Oxygen isotope analyses were carried out using the BrF5 method (Clayton and Mayeda, 1963)60, and silicon isotope analyses were carried out using the SiF4 method (Ding, 2004)61. Approximately 10 mg of pretreated chert was placed in a Ni reactor in a metal vacuum line and reacted with BrF5 at a temperature of approximately 500°C to produce gaseous O2 and SiF4.

The O2 gas was separated from SiF4, BrF5 and BrF3 by evaporating at liquid nitrogen temperature. Then, O2 gas was converted to CO2 by reacting with a carbon rod at 700 °C. Finally, the CO2 gas was collected for O2 isotope measurement.

SiF4 was separated from the BrF5 and BrF3 by evaporating at dry ice-acetone temperature. The separated SiF4 was purified further by passing it through a Cu tube containing pure Zn particles at a temperature of 60°C. This procedure removed trace amounts of the remaining active F-bearing compounds (BrF5 and BrF3). Then, the purified SiF4 was collected for silicon isotope measurement.

The isotopic measurements were carried out with a MAT-253 mass spectrometer.

For O2 isotope measurement, the NIST Standard Reference Material for O isotopes (NBS-28) was used directly as the working standard in this study. The precision of the O isotope measurement is better than ± 0.2‰ (2σ). The O isotope compositions of all samples are reported as δ18O values relative to the V-SMOW standard.

For Si isotope measurements, international reference material for Si isotopes (NBS-28) and two Chinese national standards for Si isotopes (GBW04421 and 04422) were used as working standards in this study. The long-term reproducibility of the silicon isotope measurements is better than ± 0.1‰ (2σ). The silicon isotope compositions of all samples are reported as δ30Si values relative to the NBS-28 standard.

C and O isotope analysis of dolomite samples

The continuous-flow isotope-ratio mass spectrometric method was used for C and O isotope analysis of dolomite62. The system consists of a Thermo-Finnigan GasBench II equipped with a CTC Combi-Pal auto-sampler and linked to a Finnigan MAT 253 mass spectrometer.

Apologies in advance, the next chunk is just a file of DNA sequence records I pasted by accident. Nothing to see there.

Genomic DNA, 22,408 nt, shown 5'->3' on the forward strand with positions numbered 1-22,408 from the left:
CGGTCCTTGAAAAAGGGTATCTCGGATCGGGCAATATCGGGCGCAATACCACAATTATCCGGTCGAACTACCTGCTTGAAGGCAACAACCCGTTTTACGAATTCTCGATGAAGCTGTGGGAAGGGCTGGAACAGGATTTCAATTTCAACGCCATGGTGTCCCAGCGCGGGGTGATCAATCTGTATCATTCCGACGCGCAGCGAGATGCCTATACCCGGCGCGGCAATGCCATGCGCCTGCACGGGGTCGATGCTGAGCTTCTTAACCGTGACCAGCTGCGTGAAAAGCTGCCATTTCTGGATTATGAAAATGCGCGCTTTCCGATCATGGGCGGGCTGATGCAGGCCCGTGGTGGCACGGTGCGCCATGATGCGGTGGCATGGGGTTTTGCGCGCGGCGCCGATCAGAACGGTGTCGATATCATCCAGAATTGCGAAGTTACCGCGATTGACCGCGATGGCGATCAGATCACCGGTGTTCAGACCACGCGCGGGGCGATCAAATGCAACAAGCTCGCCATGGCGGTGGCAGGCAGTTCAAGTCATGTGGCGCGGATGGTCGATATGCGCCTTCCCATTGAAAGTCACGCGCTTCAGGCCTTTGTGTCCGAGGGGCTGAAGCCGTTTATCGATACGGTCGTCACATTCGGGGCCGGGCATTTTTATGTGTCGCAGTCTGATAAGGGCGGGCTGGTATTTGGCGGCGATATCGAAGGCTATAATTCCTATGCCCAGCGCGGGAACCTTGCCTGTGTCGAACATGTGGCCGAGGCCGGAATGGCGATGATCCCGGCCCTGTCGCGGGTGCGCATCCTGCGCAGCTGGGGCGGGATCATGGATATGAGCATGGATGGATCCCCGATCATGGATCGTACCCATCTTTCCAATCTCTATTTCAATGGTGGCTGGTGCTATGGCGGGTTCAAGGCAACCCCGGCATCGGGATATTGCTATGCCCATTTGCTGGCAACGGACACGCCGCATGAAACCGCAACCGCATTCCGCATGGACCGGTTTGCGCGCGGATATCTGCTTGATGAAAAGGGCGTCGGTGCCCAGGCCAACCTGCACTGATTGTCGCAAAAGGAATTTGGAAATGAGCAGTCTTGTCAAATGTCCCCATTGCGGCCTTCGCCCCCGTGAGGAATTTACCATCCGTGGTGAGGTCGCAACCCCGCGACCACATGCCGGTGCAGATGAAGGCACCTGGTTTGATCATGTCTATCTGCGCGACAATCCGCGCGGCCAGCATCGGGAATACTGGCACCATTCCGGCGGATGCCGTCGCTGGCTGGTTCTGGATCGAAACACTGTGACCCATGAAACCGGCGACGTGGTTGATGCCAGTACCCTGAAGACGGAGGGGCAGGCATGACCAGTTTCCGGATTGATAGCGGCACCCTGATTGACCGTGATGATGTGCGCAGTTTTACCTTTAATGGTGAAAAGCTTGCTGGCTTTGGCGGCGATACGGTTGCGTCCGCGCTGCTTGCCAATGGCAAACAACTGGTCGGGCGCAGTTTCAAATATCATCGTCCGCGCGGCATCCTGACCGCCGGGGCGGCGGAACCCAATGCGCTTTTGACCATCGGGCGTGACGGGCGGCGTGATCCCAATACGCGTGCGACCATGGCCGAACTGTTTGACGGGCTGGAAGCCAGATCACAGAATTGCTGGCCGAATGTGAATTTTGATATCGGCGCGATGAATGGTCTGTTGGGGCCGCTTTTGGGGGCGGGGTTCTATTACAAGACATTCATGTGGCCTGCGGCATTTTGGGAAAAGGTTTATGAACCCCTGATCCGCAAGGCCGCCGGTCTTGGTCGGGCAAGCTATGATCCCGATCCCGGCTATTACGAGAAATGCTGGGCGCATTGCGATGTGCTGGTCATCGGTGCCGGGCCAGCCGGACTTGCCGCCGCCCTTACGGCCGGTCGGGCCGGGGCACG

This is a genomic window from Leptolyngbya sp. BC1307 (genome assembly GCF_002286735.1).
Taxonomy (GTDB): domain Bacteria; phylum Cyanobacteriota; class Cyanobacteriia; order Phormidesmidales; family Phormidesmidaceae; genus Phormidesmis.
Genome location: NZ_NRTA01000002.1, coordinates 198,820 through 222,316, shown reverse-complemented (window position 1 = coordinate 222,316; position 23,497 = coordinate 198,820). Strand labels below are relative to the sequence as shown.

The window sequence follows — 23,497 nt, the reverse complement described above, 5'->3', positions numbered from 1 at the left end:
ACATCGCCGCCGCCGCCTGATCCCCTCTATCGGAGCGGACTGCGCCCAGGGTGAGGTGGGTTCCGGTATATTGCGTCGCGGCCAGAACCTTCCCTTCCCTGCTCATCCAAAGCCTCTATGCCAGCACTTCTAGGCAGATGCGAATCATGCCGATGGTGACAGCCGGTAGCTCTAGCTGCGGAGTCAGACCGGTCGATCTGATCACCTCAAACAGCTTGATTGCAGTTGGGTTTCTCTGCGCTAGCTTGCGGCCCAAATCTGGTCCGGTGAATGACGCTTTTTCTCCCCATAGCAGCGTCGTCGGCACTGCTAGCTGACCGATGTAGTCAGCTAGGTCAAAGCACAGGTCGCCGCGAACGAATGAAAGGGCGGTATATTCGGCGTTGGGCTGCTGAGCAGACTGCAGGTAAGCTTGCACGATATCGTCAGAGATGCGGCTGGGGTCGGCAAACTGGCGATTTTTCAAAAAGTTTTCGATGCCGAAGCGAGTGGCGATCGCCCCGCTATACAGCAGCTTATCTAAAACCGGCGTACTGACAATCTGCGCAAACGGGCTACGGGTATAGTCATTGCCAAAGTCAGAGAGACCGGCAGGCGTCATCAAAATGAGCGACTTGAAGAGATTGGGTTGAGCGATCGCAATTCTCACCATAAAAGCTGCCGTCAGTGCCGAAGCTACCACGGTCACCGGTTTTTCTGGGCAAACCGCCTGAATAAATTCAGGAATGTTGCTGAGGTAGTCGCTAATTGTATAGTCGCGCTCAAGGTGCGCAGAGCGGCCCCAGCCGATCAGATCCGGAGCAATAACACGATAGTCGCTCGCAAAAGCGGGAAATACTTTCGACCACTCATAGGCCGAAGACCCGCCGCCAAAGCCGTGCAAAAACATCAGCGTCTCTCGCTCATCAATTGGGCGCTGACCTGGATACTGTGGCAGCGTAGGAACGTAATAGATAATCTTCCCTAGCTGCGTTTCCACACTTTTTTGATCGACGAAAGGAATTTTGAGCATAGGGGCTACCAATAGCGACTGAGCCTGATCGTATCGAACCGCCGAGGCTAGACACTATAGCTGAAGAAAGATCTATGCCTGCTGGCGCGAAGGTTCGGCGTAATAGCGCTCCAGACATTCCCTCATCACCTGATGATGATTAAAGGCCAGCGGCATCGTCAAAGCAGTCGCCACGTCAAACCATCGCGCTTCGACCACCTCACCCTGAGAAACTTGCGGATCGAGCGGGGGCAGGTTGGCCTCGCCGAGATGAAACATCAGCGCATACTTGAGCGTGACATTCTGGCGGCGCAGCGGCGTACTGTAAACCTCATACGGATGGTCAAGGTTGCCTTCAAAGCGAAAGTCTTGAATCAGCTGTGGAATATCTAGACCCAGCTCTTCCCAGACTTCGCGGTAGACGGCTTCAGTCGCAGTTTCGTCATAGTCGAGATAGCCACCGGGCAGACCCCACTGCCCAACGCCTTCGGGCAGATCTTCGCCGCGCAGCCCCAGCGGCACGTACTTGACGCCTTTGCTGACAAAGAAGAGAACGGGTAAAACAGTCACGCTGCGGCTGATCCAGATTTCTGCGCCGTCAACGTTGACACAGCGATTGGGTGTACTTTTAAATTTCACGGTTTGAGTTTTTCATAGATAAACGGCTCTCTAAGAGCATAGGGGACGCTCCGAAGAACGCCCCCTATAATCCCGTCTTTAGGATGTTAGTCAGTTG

Approximately 100 mg of dolomite was taken from the specimen and ground to a powder of −200 mesh. Approximately 100 μg of dolomite powder was loaded manually into a 12 ml round-bottomed borosilicate exetainer and sealed using butyl rubber septa. Four national reference materials (GBW04405, GBW04406, GBW04416 and GBW04417) were routinely loaded. The exetainers were automatically flushed with grade 5 He by penetrating the septa using a double-hole needle at a flow rate of 100 mL/min. Then, 4–6 drops of phosphoric acid were deposited in each exetainer. The exetainers were placed onto an aluminium tray and kept at 72 °C for 24 h. Subsequently, the sample gas was introduced into the mass spectrometer through the standard 100 μL sample loop, CO2 was separated from other components using a gas chromatographic column heated to 70 °C, and the peak corresponding to this CO2 was passed via an open split to the mass spectrometer.

The calculated external precision is typically ± 0.2‰ (2σ) for δ13C and δ18O. The C isotopic compositions of the dolomite samples are reported as δ13C values relative to the V-PDB standard. The O isotopic compositions of the dolomite samples are reported as δ18O values relative to V-PDB and V-SMOW standards.

Additional Information

How to cite this article: Ding, T. P. et al. The δ30Si peak value discovered in middle Proterozoic chert and its implication for environmental variations in the ancient ocean. Sci. Rep. 7, 44000; doi: 10.1038/srep44000 (2017).

Publisher's note: Springer Nature remains neutral with regard to jurisdictional claims in published maps and institutional affiliations.

Acknowledgments

We thank H. K. Li, T. R. Song and J. S. Wu for their kind help in the geological investigation and sample collection. This work was supported by the National Natural Science Foundation of China (Item No. 41273016).

Footnotes

The authors declare no competing financial interests.

Author Contributions T. P. Ding designed the research and wrote the manuscript. J. F. Gao, S. H. Tian and Y. Zhao are responsible for sample collection and treatment. D. F. Wan and C. F. Fan completed the analytical work for the Si, O and C isotopes. J. X. Zhou completed the SEM analysis of chert.